First of all, I must admit that I don't much care for John's poems. But he's important to know--after all, he was the leader, so to speak, of the metaphysical1 school of poetry and by all accounts, a nice guy. He was described as a very charming and companionable person, even if he was raised Catholic2. Though he attended the very prestigious universities of Oxford and Cambridge3, he was unable to take a degree either place because his family objected on religious grounds to the oath of allegiance all graduates had to take. Undaunted, John began to study law in 1592, in hopes of landing a state job, or perhaps even a court position4. He also frittered away some of his time messing about with some poetry.
His introduction into the fast lane was rather slow in coming5. It wasn't until 1597 that he finally got any kind of a job, and that was working as secretary to Sir Thomas Egerton. Sir Thomas was a great and impressive statesman, being Lord Keeper of the Great Seal6 and a real mover and shaker of the times7. So naturally, if you were his secretary, eloping with his niece would be a bad thing to do. Unfortunately, our hero did just that, running off with and marrying Anne More, daughter of Sir George More and niece of Sir Thomas' second wife. To make matters worse, Anne was underage, so her irate father promptly had John arrested for marrying a minor without the consent of her guardians8. He wrote his bride a despondent letter from prison, ending it with "John Donne, Anne Donne, Un-done"9. John didn't stay in prison long, but even when he got out, his old job was pretty much out of the question. So he and his rapidly growing family10 lived mostly in poverty for the next fourteen years.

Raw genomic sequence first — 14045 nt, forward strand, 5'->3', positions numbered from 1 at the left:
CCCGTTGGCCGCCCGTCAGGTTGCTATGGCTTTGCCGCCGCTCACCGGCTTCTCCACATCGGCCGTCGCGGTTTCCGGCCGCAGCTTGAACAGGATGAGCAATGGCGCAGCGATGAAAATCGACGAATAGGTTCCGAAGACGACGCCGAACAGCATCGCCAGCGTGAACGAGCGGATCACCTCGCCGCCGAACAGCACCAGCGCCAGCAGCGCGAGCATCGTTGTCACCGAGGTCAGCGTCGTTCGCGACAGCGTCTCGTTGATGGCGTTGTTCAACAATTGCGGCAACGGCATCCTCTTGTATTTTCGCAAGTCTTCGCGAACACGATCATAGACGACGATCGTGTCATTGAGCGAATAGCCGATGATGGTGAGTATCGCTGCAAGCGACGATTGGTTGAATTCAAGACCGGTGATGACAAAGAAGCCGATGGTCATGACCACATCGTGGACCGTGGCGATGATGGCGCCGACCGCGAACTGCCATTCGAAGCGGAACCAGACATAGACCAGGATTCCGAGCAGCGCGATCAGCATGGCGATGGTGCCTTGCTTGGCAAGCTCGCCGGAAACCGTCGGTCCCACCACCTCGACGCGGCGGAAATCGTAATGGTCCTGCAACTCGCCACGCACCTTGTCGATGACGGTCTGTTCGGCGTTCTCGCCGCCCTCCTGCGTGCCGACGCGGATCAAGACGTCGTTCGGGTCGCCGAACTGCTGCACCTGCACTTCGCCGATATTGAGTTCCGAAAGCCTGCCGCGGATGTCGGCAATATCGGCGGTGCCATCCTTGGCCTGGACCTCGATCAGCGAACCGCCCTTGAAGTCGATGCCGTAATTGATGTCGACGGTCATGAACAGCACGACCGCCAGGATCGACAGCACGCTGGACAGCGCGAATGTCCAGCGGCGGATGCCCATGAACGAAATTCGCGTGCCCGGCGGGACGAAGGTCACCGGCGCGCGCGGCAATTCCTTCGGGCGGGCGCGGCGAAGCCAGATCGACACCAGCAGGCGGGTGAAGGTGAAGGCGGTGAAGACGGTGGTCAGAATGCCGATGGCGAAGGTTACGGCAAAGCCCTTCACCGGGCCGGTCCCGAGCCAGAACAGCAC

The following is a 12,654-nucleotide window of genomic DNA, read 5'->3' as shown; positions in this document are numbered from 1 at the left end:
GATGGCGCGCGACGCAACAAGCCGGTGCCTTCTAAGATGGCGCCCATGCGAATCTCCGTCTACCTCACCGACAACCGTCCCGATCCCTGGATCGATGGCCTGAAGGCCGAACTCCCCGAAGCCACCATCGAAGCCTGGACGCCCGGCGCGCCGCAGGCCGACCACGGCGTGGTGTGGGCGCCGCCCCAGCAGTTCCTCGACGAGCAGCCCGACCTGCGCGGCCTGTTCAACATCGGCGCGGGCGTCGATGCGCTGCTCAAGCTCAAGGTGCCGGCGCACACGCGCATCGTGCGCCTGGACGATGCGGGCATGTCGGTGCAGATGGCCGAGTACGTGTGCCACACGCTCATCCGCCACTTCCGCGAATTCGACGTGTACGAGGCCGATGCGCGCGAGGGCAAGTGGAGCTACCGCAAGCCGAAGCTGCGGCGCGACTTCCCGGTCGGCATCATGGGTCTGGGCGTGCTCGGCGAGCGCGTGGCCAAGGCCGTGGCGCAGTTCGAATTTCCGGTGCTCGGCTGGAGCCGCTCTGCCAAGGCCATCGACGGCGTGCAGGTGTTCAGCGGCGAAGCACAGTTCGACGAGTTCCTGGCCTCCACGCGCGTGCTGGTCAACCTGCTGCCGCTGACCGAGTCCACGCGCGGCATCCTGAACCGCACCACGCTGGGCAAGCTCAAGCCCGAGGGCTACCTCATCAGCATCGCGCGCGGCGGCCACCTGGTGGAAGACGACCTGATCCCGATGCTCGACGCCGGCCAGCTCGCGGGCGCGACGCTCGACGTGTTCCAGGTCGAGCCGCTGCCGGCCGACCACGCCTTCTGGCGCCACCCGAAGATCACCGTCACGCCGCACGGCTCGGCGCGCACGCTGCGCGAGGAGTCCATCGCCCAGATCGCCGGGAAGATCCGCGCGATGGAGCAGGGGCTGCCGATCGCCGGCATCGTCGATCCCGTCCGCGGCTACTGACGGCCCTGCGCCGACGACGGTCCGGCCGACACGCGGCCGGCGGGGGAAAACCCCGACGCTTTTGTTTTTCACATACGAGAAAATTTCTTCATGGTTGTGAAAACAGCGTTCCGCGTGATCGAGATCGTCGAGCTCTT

John tried his best to make a living by writing poems for patrons, but he was really too proud to be properly obsequious to these patrons. Finally, he succumbed to the urgings of all his friends and relatives11 and became an ordained minister of the Church of England in 1615. Just two years later, his beloved Anne died12. Her death brought John's long-time obsession with death to the surface13, and it showed in his sermons14 as well as his poems. It also showed in the decor of his room. Shortly before his death in 1631, John obtained an urn, his own burial shroud, and an artist. Wrapping himself in the shroud, John posed standing atop the urn and had the artist draw him a nice charcoal sketch of himself. This macabre piece of artwork stayed at John's bedside throughout his final illness.
John was a man very much torn between the worldly and the spiritual, and this really shows in his poems15. He also felt the effects of his Catholic upbringing all his life16. So things did not go smoothly for him. But, thanks largely to T.S. Eliot, people are at least reading his stuff again.